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The Clown With No Name

There He stood with painted face;
All focused on the bright colours that he wore.
No one saw his eyes (they were out of place),
Why should they? That's not what they had paid to see.
It was his jolliness they chose to embrace.

His eyes, though, he could not over paint.
He could only shade around them to deceive ~
Nor gloss over them to conceal that troubled taint...
Eyes which contrasted 'gainst a huge red smiling mouth ~
Sad eyes... happy jocose smile... how quaint!

Children laugh, they think he's hilarious fun
(And so he is when you view him from their aspect).
Grown ups laugh too, when all is said and done;
They won't know what puzzles are under his hat...
'notalot' ~ if you'll pardon the pun.

I'm not funny, you see, such as is he;
He can recount a million gags by heart,
Ask anyone if you don't agree ~ with me.
Where he stores them is anyone's guess ~
Maybe neath under the spreading chestnut tree?

He has no folks, he has no wife;
He doesn't even have a name of his own.
He has no fulfilment, only strife,
All that he possesses is his own reflection.
(He has no family... has no wife... he has no children... has no life!).

Today it rained (he's not to blame)
Cats and dogs, so no one came.
He couldn't laugh ~ he tried and tried...
So he, the clown, just cried and cried.

ASJ

Style / type: 
Structured: Western
Review Request (Intensity): 
I want the raw truth, feel free to knock me on my back
Review Request (Direction): 
What did you think of my title?
How was my language use?
What did you think of the rhythm or pattern or pacing?
How does this theme appeal to you?
How was the beginning/ending of the poem?
Is the internal logic consistent?
Editing stage: 

Comments

I see what you are trying to show us, but I think you need a little work on the lines dealing with the eyes. [ over paint ] "Yoda speak" to make the rhyme is never really a good idea. It makes it seem trite and forced. ~ Geezer.
.

Come to chat every Thursday - 3:30 to 4:30 pm. EST.
With: c Lynn Brooks and Geezer

That's a most useful comment. I hadn't spotted it so I will look into it and see what happens.

.......................................
Critique is a compliment
Kind regards, Alan
.......................................

author comment

Yoda-speak is exactly what I was going to say, second.

Even more striking to me is the complete lack of meter. If the rhymes are replaced with similarly stressed similes in a poem it should still read like poetry.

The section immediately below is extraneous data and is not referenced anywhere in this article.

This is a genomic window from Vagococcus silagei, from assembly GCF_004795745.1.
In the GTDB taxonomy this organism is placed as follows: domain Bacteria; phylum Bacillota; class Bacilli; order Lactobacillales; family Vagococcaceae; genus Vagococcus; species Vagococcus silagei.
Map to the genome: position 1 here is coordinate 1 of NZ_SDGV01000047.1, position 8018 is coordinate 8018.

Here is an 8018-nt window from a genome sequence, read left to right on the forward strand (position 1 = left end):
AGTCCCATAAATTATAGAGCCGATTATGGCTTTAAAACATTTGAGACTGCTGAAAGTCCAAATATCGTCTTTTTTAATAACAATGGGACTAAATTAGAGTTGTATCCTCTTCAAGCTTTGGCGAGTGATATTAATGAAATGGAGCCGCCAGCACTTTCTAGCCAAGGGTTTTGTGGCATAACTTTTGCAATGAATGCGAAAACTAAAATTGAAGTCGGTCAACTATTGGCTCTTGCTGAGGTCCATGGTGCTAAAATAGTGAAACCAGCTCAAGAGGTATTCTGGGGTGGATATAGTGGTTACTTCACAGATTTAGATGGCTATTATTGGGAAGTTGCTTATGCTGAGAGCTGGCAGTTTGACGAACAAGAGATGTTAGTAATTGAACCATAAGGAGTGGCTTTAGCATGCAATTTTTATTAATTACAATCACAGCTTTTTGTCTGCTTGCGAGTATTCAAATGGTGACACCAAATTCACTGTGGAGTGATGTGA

Our next workshop will probably be on critique, we have a lot of newcomers who I think would benefit from that but then a workshop on meter. You could get a jump start on that with reading some highly metrical poetry, like the works of Henry Wadsworth Longfellow, read it aloud and hear the musicality of the language.

There are several good and highly readable texts like the amazing Stephen Fry's "The Ode Less Travelled". Even the Wikipedia article meter poetry will give you some idea.

Remember that rhyme is the last and least tool in the poets kit; and there is also assonance, consonance and alliteration. Always read your works aloud, it is in the lyricality of the language that much of poetry's beauty lies.

Hmmm, perhaps you could do me, and yourself, a favour? I've often wondered if our archived workshops provide a useful resource. Would you mind briefly checking out-
https://www.neopoet.com/workshop/basic-and-essential-meter
and let me know if you find it at all useful?
Thanks,

cheers,
Jess
A new workshop on the most important element of poetry-
'Rhythm and Meter in Poetry'
https://www.neopoet.com/workshop/rhythm-and-meter-poetry

jocose

cheers,
Jess
A new workshop on the most important element of poetry-
'Rhythm and Meter in Poetry'
https://www.neopoet.com/workshop/rhythm-and-meter-poetry

Lots of good points here. I will certainly read 'workshop/basic meter' ~ this is one of the things I am here for. I tried to make the poem a pre-amble (prologue) with the main message in the last stanza. I think it may not have worked too well.
(Miss spelt 'jocose' ~ sorry

.......................................
Critique is a compliment
Kind regards, Alan
.......................................

author comment

I have now read this, plus all comments. Read some Longfellow and ordered Stephen Fry's book.
Of course the workshop is useful, as are the comments to which you reply. Yoda-speak is a new one on me though so thanks, both of you for that. I guess I mustn't call it speak-yoda!

.......................................
Critique is a compliment
Kind regards, Alan
.......................................

author comment

you have a good sense of humor. It helps around here. ~ Geezer.
.

Come to chat every Thursday - 3:30 to 4:30 pm. EST.
With: c Lynn Brooks and Geezer

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